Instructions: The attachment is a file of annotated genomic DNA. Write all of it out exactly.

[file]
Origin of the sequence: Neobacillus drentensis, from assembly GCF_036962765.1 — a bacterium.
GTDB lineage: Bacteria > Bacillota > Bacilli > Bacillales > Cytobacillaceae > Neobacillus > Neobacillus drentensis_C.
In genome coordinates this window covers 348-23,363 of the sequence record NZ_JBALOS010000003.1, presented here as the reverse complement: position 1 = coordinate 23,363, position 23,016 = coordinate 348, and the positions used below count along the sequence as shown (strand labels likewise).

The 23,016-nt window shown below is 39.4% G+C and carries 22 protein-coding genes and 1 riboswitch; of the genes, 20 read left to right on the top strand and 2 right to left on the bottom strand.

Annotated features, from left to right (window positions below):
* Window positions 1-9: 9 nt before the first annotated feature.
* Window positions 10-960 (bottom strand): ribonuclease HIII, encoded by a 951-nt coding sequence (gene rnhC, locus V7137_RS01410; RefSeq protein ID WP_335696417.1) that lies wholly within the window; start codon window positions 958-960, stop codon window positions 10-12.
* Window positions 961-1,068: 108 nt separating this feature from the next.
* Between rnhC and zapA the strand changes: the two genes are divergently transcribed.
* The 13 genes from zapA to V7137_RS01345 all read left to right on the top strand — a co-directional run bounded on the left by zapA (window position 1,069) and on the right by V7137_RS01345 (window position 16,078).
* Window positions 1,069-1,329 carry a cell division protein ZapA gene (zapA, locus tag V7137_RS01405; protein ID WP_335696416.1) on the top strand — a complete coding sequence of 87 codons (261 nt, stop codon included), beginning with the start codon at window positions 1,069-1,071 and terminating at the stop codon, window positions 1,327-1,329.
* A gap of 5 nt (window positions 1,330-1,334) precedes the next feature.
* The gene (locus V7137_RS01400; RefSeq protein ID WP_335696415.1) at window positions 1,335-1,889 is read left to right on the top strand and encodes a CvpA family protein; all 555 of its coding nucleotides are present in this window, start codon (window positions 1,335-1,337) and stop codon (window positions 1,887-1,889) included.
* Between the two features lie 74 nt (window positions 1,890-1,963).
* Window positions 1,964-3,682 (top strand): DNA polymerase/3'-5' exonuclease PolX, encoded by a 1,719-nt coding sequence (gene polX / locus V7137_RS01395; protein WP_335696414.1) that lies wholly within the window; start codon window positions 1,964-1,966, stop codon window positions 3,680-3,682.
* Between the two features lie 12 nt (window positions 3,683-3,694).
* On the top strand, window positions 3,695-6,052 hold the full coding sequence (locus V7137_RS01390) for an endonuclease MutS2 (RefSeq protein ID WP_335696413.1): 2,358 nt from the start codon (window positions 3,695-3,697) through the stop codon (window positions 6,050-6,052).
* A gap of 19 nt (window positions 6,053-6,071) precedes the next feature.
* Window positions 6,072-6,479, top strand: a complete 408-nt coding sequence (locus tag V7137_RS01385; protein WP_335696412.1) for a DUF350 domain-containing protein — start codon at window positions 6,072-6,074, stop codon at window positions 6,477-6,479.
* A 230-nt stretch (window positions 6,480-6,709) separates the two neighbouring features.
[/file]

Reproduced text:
Origin of the sequence: Neobacillus drentensis, from assembly GCF_036962765.1 — a bacterium.
GTDB lineage: Bacteria > Bacillota > Bacilli > Bacillales > Cytobacillaceae > Neobacillus > Neobacillus drentensis_C.
In genome coordinates this window covers 348-23,363 of the sequence record NZ_JBALOS010000003.1, presented here as the reverse complement: position 1 = coordinate 23,363, position 23,016 = coordinate 348, and the positions used below count along the sequence as shown (strand labels likewise).

The 23,016-nt window shown below is 39.4% G+C and carries 22 protein-coding genes and 1 riboswitch; of the genes, 20 read left to right on the top strand and 2 right to left on the bottom strand.

Annotated features, from left to right (window positions below):
* Window positions 1-9: 9 nt before the first annotated feature.
* Window positions 10-960 (bottom strand): ribonuclease HIII, encoded by a 951-nt coding sequence (gene rnhC, locus V7137_RS01410; RefSeq protein ID WP_335696417.1) that lies wholly within the window; start codon window positions 958-960, stop codon window positions 10-12.
* Window positions 961-1,068: 108 nt separating this feature from the next.
* Between rnhC and zapA the strand changes: the two genes are divergently transcribed.
* The 13 genes from zapA to V7137_RS01345 all read left to right on the top strand — a co-directional run bounded on the left by zapA (window position 1,069) and on the right by V7137_RS01345 (window position 16,078).
* Window positions 1,069-1,329 carry a cell division protein ZapA gene (zapA, locus tag V7137_RS01405; protein ID WP_335696416.1) on the top strand — a complete coding sequence of 87 codons (261 nt, stop codon included), beginning with the start codon at window positions 1,069-1,071 and terminating at the stop codon, window positions 1,327-1,329.
* A gap of 5 nt (window positions 1,330-1,334) precedes the next feature.
* The gene (locus V7137_RS01400; RefSeq protein ID WP_335696415.1) at window positions 1,335-1,889 is read left to right on the top strand and encodes a CvpA family protein; all 555 of its coding nucleotides are present in this window, start codon (window positions 1,335-1,337) and stop codon (window positions 1,887-1,889) included.
* Between the two features lie 74 nt (window positions 1,890-1,963).
* Window positions 1,964-3,682 (top strand): DNA polymerase/3'-5' exonuclease PolX, encoded by a 1,719-nt coding sequence (gene polX / locus V7137_RS01395; protein WP_335696414.1) that lies wholly within the window; start codon window positions 1,964-1,966, stop codon window positions 3,680-3,682.
* Between the two features lie 12 nt (window positions 3,683-3,694).
* On the top strand, window positions 3,695-6,052 hold the full coding sequence (locus V7137_RS01390) for an endonuclease MutS2 (RefSeq protein ID WP_335696413.1): 2,358 nt from the start codon (window positions 3,695-3,697) through the stop codon (window positions 6,050-6,052).
* A gap of 19 nt (window positions 6,053-6,071) precedes the next feature.
* Window positions 6,072-6,479, top strand: a complete 408-nt coding sequence (locus tag V7137_RS01385; protein WP_335696412.1) for a DUF350 domain-containing protein — start codon at window positions 6,072-6,074, stop codon at window positions 6,477-6,479.
* A 230-nt stretch (window positions 6,480-6,709) separates the two neighbouring features.